The Proceedings
4

The Bank commenced the proceedings against the Defendants by a summary summons which was issued on 11th May, 2017. As appears from the special indorsement of claim on the summary summons, the Bank's claim against the Defendants is for the sum of €400,000.00 together with continuing interest which is allegedly due and owing by the Defendants under separate guarantees in writing dated 21st October, 2009, given by each of the Defendants in respect of loan facilities extended by the Bank to the Borrower. It is pleaded that the Borrower has outstanding debts due to the Bank in respect of those loan facilities which are in excess of €400,000.00 with interest and that despite demand the Borrower has not discharged his liabilities to the Bank. The Bank claims that it has demanded payment of €400,000.00 plus interest from each of the Defendants and that they failed to pay the sum demanded. Therefore, the Bank seeks summary judgment against the Defendants in the sum of €400,000.00 together with interest.

5

Following the entry of an appearance on behalf of the Defendants, the Bank issued a motion seeking liberty to enter final judgment against the Defendants in the amount of €400,000.00 (as at 15th September, 2016) on 26th July, 2017. The motion was returnable before the Master on 26th October, 2017. It was grounded on an affidavit sworn by Richard Stafford, an official of the Bank, on 21st July, 2017. Mr. Stafford's affidavit referred to the loan facilities advanced by the Bank to the Borrower on foot of a facility letter dated 19th October, 2009, which was accepted by the Borrower on 21st October, 2009. The facility letter described the purpose of the facility as ‘working capital’ and stated that it was in substitution for existing liabilities on the Borrower's account with the Bank. The security required to be provided for the facility advanced to the Borrower was a letter of guarantee from each of the Defendants for the sum of €400,000.00. Mr. Stafford exhibited letters of guarantee from the Defendants dated 21st October, 2009. He averred that the Borrower's loan account with the Bank went into arrears and that the Bank demanded payment of the amount outstanding from the Borrower in September, 2016. Mr. Stafford averred that the Borrower failed to repay the sum demanded and that, as of September, 2016, a sum of in excess of €400,000.00 was due and owing by him to the Bank (the statement of the Borrower's loan account showed a sum allegedly due and owing by the Borrower as of that date of €408,587.92). Mr. Stafford then referred to letters of demand sent to both Defendants on 15th September, 2016, demanding payment of the sum of €400,000.00 from the Defendants together with interest. He then referred to further letters of demand sent to the Defendants by the Bank's solicitors on 27th September, 2016.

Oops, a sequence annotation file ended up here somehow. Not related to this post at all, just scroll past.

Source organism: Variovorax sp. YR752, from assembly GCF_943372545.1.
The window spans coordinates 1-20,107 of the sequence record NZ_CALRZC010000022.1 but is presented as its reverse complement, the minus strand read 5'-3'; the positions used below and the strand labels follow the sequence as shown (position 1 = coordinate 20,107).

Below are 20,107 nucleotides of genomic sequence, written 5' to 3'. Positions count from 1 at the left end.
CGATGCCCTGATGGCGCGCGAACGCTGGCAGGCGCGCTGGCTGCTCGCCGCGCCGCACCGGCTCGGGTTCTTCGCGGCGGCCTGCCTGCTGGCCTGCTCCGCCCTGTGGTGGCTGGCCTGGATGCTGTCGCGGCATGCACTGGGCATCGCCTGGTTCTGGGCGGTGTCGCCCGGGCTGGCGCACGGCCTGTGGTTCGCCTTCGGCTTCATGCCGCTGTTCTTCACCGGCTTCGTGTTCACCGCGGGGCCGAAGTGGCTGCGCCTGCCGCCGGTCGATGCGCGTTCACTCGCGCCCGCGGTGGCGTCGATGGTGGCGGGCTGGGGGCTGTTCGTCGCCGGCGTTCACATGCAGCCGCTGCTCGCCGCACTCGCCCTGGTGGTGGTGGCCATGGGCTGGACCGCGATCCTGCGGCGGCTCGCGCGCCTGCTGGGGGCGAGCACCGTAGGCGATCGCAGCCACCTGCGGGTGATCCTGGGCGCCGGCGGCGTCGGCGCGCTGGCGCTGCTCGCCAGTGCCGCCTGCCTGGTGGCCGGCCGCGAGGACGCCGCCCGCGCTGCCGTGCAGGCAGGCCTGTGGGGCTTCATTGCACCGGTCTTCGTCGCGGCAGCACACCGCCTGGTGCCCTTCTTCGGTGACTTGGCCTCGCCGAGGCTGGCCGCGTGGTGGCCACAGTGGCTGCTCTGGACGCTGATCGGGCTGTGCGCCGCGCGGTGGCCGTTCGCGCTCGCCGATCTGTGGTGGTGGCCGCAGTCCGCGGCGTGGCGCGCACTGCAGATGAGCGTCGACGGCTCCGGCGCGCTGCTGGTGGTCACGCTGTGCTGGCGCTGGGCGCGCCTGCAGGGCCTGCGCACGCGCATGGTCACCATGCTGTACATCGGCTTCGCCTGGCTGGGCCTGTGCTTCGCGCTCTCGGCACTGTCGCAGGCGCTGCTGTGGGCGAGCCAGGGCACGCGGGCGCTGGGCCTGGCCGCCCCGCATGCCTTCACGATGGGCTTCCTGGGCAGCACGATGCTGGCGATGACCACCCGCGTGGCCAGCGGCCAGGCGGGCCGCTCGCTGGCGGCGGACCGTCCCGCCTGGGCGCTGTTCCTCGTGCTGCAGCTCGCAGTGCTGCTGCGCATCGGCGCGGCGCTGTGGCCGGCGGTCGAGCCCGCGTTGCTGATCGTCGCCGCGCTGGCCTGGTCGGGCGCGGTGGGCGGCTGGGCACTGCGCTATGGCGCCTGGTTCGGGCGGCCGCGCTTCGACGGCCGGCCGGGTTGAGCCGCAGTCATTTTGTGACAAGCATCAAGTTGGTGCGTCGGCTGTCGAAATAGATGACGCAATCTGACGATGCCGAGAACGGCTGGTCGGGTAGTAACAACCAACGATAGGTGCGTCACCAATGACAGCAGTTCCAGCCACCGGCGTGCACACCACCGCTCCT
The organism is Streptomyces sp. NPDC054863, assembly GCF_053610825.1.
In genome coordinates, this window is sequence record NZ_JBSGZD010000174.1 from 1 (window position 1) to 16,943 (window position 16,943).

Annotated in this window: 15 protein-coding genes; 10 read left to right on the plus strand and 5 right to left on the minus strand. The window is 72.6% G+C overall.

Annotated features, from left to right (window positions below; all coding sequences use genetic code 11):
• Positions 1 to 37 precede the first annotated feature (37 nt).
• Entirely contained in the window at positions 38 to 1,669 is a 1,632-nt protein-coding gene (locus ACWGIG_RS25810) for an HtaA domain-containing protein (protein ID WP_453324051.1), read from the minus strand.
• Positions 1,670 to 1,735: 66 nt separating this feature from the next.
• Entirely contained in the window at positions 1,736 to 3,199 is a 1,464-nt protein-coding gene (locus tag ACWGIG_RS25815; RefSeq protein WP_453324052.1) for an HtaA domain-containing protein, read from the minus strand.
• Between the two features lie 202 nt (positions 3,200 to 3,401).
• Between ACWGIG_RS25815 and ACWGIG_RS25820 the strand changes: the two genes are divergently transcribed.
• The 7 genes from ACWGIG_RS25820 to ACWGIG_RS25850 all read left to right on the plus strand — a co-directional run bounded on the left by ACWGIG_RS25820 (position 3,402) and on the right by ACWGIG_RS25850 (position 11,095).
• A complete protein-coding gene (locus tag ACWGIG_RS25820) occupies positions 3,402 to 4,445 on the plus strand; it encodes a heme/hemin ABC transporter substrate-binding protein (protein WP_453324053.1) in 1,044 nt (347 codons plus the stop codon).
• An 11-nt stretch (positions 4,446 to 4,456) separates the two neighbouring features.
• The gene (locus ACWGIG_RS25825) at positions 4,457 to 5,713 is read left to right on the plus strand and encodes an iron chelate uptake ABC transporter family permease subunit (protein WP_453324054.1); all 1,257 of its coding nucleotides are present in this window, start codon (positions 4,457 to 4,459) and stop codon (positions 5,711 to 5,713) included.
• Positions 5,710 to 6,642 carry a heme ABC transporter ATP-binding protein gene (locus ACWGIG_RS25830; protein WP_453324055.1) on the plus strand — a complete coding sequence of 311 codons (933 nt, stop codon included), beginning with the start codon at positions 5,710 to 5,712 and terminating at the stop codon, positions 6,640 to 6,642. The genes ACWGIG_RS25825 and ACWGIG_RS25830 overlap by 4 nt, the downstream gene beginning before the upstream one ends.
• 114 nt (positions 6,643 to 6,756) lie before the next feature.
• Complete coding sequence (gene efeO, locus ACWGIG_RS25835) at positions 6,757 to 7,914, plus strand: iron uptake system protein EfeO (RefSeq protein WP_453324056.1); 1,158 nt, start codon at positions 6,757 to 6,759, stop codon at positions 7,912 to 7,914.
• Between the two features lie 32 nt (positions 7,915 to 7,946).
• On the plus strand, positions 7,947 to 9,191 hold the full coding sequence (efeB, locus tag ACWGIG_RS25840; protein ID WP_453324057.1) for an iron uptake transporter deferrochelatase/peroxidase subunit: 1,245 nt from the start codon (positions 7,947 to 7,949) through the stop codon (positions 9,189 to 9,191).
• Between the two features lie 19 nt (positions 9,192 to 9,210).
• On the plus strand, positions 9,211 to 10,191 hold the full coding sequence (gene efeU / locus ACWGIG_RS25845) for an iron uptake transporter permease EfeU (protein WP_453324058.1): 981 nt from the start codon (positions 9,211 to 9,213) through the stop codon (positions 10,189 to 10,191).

6

Mr. Stafford explained (at para. 13 of his affidavit) that, in light of a medical report in relation to the Borrower, the Borrower has been classified by the Bank as a ‘ vulnerable customer’ for the purposes of the Consumer Protection Code. No proceedings have been brought by the Bank against the Borrower. Mr. Stafford asserted that the Borrower's current condition and his status as a ‘ vulnerable customer’ have no bearing on the guarantees given by the Defendants and the Bank's alleged right to enforce those guarantees. Mr. Stafford contended that the appearance entered on behalf of the Defendants was entered solely for the purposes of delay and that the Defendants have no credible or bona fide defence to the Bank's claim on foot of the guarantees.

7

The first Defendant, Mr. O'Reilly, swore a replying affidavit on his own behalf and on behalf of the second Defendant. In his affidavit, the first Defendant referred to the Bank's treatment of the Borrower as a ‘ vulnerable customer’. He stated that the Borrower had suffered from depression for many years and may have been symptomatic at the time he entered into the loan agreement with the Bank. He stated, that the Defendants were not aware that the Borrower was symptomatic and would not have entered into the guarantees had they known. The first Defendant stated that if the Borrower was suffering from depression at the time of the loan agreement, the Bank could have become aware of that, had it taken reasonable steps, and that its failure to do so, and its extension of a €400,000.00 loan to the Borrower, in circumstances where the Borrower may have been under a ‘ serious disadvantage due to his mental health’ meant that the transaction was an improvident one and gave rise to an obligation on the part of the Bank to ensure that the Borrower obtained independent legal advice prior to entering into the loan agreement. The first Defendant asserted that the Bank did not do so and that, as a consequence, the loan agreement between...